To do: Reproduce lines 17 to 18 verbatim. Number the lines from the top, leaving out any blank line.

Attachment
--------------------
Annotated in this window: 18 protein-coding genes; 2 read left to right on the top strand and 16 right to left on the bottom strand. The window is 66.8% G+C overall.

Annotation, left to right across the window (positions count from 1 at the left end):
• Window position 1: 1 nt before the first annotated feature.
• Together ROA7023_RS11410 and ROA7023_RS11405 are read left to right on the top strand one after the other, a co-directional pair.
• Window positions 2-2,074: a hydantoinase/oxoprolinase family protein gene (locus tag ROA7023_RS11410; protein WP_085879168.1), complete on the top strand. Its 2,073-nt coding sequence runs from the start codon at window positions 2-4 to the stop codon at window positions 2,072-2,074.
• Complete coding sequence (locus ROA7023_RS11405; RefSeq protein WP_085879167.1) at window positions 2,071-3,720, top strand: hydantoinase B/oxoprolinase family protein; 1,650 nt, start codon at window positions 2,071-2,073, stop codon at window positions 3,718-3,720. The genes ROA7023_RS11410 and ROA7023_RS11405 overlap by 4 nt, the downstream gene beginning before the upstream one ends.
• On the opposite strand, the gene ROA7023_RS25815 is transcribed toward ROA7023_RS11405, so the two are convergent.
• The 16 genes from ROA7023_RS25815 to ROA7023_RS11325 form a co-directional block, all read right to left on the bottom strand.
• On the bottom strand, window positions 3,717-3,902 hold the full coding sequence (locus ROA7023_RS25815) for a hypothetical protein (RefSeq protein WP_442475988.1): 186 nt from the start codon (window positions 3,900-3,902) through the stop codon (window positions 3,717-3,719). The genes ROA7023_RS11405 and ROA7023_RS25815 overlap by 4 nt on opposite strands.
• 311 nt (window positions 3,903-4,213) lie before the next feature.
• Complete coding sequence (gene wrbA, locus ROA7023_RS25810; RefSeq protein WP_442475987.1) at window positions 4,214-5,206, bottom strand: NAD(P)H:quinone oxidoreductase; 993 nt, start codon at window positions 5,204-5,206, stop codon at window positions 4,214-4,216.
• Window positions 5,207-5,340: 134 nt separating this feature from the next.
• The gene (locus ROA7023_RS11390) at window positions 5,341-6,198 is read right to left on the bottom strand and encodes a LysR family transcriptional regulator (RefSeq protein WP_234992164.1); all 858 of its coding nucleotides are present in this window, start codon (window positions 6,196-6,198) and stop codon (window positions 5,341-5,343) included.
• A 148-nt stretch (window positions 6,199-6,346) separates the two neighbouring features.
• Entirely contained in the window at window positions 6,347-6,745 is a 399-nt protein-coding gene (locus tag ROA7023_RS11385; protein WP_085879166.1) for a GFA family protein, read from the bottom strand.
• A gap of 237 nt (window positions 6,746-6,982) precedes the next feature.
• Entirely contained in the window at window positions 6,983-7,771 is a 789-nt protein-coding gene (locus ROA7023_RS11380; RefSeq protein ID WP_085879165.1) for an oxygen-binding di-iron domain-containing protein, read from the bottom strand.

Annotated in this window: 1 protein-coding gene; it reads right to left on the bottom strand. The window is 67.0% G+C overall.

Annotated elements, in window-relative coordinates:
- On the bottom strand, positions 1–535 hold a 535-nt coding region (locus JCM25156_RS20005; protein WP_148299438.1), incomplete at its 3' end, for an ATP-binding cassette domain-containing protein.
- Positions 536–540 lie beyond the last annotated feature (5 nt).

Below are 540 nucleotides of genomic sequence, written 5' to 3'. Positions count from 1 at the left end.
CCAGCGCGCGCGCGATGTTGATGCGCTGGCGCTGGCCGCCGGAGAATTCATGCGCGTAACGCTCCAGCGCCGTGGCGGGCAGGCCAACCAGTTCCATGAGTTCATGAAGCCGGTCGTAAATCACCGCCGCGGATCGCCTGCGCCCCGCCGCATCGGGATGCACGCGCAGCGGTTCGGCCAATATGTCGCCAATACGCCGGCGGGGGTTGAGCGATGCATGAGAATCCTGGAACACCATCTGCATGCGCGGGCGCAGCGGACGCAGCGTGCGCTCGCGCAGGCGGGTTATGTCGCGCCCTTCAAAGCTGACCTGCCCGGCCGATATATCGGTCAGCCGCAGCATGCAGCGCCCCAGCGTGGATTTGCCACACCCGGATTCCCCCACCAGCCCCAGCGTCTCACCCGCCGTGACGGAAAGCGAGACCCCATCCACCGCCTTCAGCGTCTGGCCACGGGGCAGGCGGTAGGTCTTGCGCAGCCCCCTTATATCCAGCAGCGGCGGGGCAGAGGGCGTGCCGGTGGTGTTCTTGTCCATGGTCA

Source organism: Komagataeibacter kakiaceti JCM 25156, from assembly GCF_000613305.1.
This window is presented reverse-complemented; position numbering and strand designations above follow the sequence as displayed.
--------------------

• Entirely contained in the window at window positions 6,983-7,771 is a 789-nt protein-coding gene (locus ROA7023_RS11380; RefSeq protein ID WP_085879165.1) for an oxygen-binding di-iron domain-containing protein, read from the bottom strand.

Annotated in this window: 1 protein-coding gene; it reads right to left on the bottom strand. The window is 67.0% G+C overall.